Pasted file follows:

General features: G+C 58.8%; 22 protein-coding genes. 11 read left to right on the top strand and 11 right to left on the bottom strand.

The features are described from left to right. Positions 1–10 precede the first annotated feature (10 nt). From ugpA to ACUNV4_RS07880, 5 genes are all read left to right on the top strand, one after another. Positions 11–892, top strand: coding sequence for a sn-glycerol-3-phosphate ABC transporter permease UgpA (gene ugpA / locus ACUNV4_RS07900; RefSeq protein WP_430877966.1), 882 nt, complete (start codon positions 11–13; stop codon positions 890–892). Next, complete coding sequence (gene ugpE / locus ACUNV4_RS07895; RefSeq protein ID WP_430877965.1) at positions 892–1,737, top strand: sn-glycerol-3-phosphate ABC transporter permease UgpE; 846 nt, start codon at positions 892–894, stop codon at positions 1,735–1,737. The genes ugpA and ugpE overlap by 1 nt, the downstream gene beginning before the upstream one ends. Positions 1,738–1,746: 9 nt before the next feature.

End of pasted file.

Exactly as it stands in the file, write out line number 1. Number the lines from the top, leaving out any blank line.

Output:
General features: G+C 58.8%; 22 protein-coding genes. 11 read left to right on the top strand and 11 right to left on the bottom strand.